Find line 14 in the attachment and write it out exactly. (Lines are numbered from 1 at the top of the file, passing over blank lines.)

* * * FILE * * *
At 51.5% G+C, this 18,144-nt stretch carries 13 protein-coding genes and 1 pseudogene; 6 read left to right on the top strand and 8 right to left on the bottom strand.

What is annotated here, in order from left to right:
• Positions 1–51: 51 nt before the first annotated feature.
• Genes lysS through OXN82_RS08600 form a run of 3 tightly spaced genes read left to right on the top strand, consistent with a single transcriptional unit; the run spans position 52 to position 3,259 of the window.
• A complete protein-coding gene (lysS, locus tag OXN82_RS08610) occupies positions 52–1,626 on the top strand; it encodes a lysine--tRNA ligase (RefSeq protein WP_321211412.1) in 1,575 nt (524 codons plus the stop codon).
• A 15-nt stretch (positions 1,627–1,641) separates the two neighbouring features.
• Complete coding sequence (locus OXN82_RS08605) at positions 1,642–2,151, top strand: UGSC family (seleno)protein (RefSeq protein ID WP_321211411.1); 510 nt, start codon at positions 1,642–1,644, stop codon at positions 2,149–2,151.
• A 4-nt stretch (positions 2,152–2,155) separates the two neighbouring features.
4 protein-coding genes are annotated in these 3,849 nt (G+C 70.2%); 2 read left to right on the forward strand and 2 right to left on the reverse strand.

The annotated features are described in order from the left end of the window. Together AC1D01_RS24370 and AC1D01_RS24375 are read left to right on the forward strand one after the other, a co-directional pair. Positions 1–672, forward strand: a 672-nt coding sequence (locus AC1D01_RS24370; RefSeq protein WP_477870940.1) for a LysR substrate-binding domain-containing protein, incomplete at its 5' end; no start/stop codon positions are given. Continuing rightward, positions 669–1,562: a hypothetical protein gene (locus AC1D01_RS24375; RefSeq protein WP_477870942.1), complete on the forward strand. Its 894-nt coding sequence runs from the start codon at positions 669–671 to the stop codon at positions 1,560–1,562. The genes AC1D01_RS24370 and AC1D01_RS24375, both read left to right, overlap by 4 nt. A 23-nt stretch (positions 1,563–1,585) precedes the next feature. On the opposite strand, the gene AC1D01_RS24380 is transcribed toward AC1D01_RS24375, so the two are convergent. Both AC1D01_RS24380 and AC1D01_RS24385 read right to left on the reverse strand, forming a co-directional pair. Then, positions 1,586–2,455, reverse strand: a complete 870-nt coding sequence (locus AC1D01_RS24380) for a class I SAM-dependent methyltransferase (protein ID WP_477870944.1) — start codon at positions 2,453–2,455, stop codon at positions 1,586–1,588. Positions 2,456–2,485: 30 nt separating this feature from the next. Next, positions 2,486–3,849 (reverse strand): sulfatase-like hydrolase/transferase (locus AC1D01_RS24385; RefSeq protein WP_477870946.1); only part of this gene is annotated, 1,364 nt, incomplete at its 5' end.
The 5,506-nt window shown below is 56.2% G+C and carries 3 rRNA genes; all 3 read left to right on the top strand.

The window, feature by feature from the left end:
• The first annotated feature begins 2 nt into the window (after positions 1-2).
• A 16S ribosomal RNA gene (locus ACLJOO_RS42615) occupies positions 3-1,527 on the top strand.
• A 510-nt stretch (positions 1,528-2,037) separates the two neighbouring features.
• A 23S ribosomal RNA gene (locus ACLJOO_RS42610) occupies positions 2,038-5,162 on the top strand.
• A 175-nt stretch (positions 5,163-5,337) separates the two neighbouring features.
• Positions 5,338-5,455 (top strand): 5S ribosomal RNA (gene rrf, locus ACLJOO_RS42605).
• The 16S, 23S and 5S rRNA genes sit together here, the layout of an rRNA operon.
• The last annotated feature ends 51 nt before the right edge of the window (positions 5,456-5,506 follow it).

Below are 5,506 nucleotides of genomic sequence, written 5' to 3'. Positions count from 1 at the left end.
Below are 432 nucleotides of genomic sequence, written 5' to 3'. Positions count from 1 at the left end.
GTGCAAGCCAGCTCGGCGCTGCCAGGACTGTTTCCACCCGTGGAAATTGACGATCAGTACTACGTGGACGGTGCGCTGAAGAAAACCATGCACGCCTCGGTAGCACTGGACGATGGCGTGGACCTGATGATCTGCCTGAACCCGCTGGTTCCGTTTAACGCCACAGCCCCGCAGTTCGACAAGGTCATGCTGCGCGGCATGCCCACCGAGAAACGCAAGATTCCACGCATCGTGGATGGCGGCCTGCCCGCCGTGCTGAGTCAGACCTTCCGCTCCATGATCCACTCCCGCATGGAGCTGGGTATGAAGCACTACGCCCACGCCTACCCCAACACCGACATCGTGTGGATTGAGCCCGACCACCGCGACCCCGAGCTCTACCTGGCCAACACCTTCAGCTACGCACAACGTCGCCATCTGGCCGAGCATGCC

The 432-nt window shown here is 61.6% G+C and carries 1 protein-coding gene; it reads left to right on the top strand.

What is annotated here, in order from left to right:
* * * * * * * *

• A 16S ribosomal RNA gene (locus ACLJOO_RS42615) occupies positions 3-1,527 on the top strand.